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U.S. companies with operations in Canada that have long had to meet Canadian privacy standards will likely have a leg up on compliance with new European Union privacy rules that take effect May 25.
Companies around the globe are rushing to meet the EU’s General Data Protection Regulation (GDPR) deadline. But U.S. companies that have grown accustomed to Canada’s Personal Information Protection and Electronic Documents Act (PIPEDA) are starting out closer to the goal, because PIPEDA and the GDPR provide similar data protections, privacy attorneys told Bloomberg Law.
U.S. companies operating in Canada and the EU—including airline giant The Boeing Co., bulk grocery chain Costco Corp., and beer conglomerate Molson Coors Brewing Co.—list their revenues in Canada and Europe with the U.S. Securities and Exchange Commission, according to Bloomberg data. Scores of other U.S. companies, including McDonalds Corp., operate in Canada and the EU but don’t report revenues in those regions, according to an analysis of U.S. corporate filings.
Tobi Cohen, spokeswoman for Canada’s Office of the Privacy Commissioner, told Bloomberg Law that any companies operating in Canada that handle EU citizens’ personal information should “take note of important changes coming to Europe’s data protection framework” and take steps to ensure compliance.
The risks are high for companies that fail to comply with the GDPR, with fines of up to 20 million euros ($23.7 million) or 4 percent of a company’s worldwide annual revenue for the prior financial year, whichever is higher.
Most U.S. businesses in Canada and their Canadian counterparts will have to comply with the GDPR because they have business relationships with the EU, Chantal Bernier, head of Denton’s Canadian privacy and cybersecurity practice, told Bloomberg Law. Even those that don’t directly fall under the GDPR will likely also have to comply because their “business partners in the EU are requiring it,” she said.
U.S. companies in Canada and their business partners “have an obligation, where an infraction is punishable by heavy fines, to only transfer personal data to companies that are GDPR compliant,” Bernier said.
In many cases, U.S. companies experienced with PIPEDA that fall under the GDPR’s purview will have to make only minor tweaks to their privacy and data protection approaches, Wendy Mee, privacy partner at Blakes, Cassels & Graydon LLP in Toronto, told Bloomberg Law. These businesses will have an easier time complying with the GDPR’s right to be forgotten, consent, and data transfer standards, she said.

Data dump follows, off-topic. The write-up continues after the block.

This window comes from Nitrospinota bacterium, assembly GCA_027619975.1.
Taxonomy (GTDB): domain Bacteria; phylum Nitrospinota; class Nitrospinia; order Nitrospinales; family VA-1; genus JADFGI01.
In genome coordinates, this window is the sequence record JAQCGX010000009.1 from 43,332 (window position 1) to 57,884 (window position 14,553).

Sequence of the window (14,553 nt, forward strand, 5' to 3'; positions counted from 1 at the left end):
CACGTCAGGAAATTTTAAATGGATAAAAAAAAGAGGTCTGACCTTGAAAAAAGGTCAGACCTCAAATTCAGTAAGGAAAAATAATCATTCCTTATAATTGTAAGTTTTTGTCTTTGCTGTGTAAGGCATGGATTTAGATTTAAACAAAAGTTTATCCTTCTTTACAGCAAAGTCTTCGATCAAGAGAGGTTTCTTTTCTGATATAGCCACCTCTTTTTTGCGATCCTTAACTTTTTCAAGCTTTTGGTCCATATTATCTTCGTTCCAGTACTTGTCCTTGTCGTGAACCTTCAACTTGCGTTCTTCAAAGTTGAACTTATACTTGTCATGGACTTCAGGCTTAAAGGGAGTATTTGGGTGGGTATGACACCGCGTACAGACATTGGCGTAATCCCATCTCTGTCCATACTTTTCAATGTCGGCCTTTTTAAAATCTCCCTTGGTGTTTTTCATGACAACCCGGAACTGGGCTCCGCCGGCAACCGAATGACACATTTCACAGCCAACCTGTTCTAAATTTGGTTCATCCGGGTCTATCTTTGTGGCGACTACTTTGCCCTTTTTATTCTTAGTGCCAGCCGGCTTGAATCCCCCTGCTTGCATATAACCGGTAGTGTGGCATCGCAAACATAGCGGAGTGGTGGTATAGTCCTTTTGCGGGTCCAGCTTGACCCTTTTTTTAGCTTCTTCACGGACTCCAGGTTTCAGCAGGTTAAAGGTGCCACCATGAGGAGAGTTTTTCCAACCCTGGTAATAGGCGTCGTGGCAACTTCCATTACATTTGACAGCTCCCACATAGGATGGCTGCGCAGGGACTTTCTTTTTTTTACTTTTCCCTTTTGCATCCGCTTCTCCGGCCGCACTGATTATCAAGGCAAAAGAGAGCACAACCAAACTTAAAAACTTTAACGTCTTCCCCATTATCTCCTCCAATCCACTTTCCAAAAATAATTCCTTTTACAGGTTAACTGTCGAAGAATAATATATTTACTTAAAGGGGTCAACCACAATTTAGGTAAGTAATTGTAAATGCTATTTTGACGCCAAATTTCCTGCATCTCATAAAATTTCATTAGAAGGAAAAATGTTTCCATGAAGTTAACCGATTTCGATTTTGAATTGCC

PIPEDA and the GDPR both give individuals the right to request the take-down of search links to user data. The EU’s right to be forgotten, although tackled differently in the text of the GDPR, offers similar protections as PIPEDA, OPC Commissioner Daniel Therrien said in January 2018 guidance.
“PIPEDA applies to a search engine’s indexing of online content and display of search results. As such, search engines must meet their obligations under the Act,” he said.
The U.S. doesn’t have such a requirement, meaning companies without any exposure to complying with PIPEDA may have to start from scratch in creating GDPR right-to-be-forgotten compliance plans, Mee said.
Many U.S. companies in Canada have already begun GDPR preparations and may find it relatively easy to transfer EU individuals’ data from their U.S. operations to their Canadian outposts, Vanessa Henri, legal counsel at Hitachi Systems Security Inc. in Montreal, told Bloomberg Law.
The GDPR requires user consent to move EU citizens’ personal data, in most cases, and says that countries receiving the information must have levels of data protection comparable to those in the EU.
Because the U.S. doesn’t meet that standard, American businesses must rely on work-around methods, such as the EU-U.S. Privacy Shield, binding corporate rules, or standard contractual clauses, to move data from the EU to the U.S. Once the data is in the U.S., it should prove relatively easy to transfer it to corporate partners and vendors in Canada, which the EU has deemed to have adequate data protections, Henri said.
The reverse also holds true. U.S. businesses seeking to obtain EU citizen data from Canada would also have to comply with PIPEDA and the GDPR—and those entering the international data transfer market without any PIPEDA history may find it harder to interact with their Canadian counterparts on EU data dealings.
Looking ahead, U.S. companies will be closely watching how the EU characterizes Canada’s privacy protections in 2020. The European Commission will decide then if Canada’s PIPEDA and other privacy laws continue to provide an “adequate” data transfer mechanism for EU-Canada movement.
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